Workers Comp – Payday Loans VMR http://paydayloansvmr.com/ Wed, 22 Jun 2022 05:04:47 +0000 en-US hourly 1 https://wordpress.org/?v=5.9.3 https://paydayloansvmr.com/wp-content/uploads/2021/05/payday-loans-vmr-icon-150x150.png Workers Comp – Payday Loans VMR http://paydayloansvmr.com/ 32 32 Florida CFO steps in, urges court to uphold PTSD benefits for firefighters https://paydayloansvmr.com/florida-cfo-steps-in-urges-court-to-uphold-ptsd-benefits-for-firefighters/ Wed, 22 Jun 2022 05:04:47 +0000 https://paydayloansvmr.com/florida-cfo-steps-in-urges-court-to-uphold-ptsd-benefits-for-firefighters/ New You can now listen to the Insurance Journal articles!

Florida’s chief financial officer has stepped in amid a firefighters’ compensation appeal for mental stress, a decision the firefighter’s attorney called “unprecedented” and reflects the importance of the case.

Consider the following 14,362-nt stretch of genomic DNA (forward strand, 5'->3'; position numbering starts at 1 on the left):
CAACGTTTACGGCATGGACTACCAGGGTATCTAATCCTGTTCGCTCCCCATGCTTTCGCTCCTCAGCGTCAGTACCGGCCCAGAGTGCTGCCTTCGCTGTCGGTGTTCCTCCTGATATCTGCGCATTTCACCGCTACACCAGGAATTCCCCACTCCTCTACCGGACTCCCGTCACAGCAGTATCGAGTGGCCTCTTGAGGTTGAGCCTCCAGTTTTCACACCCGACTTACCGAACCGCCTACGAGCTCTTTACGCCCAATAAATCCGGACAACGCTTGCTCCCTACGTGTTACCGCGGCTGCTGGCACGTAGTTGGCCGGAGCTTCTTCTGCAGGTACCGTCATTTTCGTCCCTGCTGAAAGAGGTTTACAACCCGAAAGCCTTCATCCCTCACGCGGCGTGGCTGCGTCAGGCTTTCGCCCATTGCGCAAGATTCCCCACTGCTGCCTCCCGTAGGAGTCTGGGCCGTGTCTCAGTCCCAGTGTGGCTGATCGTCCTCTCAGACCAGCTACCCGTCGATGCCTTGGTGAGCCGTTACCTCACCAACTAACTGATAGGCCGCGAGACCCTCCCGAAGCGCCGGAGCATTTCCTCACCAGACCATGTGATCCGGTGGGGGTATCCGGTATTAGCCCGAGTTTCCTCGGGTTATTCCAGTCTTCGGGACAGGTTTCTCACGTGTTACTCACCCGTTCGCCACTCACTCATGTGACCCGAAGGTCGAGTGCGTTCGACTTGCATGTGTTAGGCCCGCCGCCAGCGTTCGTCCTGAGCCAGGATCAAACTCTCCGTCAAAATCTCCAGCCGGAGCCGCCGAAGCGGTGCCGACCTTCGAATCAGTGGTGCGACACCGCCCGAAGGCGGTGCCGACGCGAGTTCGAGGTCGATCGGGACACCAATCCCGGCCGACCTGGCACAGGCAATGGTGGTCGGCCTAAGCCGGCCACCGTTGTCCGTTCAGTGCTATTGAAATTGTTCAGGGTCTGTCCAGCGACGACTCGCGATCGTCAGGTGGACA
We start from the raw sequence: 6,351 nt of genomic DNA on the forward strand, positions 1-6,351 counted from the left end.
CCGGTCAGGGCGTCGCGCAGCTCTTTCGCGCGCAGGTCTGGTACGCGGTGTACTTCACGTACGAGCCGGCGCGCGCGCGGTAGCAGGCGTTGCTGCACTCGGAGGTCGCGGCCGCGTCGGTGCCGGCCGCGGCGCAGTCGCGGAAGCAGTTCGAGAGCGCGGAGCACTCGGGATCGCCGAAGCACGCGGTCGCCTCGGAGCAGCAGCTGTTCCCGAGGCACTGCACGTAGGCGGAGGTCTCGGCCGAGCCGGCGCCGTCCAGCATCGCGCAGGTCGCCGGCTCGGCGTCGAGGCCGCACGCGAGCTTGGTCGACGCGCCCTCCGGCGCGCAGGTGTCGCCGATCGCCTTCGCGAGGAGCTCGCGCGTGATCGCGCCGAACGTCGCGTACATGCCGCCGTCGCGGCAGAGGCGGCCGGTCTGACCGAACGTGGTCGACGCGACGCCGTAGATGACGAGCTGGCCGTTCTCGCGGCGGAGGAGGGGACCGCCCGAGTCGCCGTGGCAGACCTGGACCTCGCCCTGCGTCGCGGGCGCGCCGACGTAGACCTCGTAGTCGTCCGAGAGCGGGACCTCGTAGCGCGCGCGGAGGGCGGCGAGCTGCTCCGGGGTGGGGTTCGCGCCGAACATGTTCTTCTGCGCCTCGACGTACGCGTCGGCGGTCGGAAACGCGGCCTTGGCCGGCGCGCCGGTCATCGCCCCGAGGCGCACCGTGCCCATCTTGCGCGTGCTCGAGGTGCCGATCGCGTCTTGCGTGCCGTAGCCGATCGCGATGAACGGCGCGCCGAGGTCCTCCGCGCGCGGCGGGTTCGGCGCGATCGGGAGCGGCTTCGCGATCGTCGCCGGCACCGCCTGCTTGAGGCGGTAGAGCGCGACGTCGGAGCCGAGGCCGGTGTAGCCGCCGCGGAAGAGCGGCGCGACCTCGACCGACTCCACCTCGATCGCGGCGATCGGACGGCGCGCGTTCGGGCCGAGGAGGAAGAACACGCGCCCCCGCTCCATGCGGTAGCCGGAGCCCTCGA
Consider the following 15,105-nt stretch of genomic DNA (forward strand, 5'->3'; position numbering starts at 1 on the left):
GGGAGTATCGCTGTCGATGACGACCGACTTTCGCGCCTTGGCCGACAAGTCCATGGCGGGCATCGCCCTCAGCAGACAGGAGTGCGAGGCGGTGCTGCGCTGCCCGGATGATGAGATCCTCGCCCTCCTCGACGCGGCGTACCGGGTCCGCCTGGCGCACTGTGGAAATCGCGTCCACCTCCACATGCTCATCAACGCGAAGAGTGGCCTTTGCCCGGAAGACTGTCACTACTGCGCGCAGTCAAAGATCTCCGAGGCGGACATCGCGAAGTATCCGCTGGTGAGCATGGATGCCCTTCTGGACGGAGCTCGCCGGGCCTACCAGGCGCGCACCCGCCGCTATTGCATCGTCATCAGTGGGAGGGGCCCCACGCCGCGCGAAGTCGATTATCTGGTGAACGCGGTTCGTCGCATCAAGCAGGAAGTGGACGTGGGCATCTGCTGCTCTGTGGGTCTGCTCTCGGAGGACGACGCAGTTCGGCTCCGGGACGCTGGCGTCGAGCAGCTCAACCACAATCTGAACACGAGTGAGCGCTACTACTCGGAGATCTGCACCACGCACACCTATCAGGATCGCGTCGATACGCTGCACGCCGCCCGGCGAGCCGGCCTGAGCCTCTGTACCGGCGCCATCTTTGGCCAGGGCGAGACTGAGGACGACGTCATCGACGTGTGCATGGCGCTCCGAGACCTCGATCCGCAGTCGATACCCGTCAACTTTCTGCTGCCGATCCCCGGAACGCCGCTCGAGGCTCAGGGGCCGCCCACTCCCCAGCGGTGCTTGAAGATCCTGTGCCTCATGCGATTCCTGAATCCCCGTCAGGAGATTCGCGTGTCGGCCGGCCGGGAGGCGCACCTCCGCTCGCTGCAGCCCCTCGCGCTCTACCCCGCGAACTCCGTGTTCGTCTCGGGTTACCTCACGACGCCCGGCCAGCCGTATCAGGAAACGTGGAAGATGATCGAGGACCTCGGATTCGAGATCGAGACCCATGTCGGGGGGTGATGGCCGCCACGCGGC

If Florida is 1st The District Appeals Court upholds a compensation claims judge’s decision in the case that could block post-traumatic stress disorder treatment and furloughs for many firefighters, police officers and emergency workers, said chief financial officer Jimmy Patronis and plaintiffs’ attorney Geoff Bichler.

“It could create a horrific and crippling effect on PTSD claims,” ​​said Bichler, attorney for the plaintiff in the case, retired Brevard County firefighter Roger Williams.

“This case is particularly important because the 1st DCA has an opportunity to set a legal precedent in support of our brave firefighters across the state,” Patronis, who also serves as the state fire marshal, said in a statement this week after his office filed a an amicus curiae brief in Williams’ appeal. “PTSD is a serious challenge for many of our first responders because they see and deal with things that are unthinkable in the line of duty.”

patronis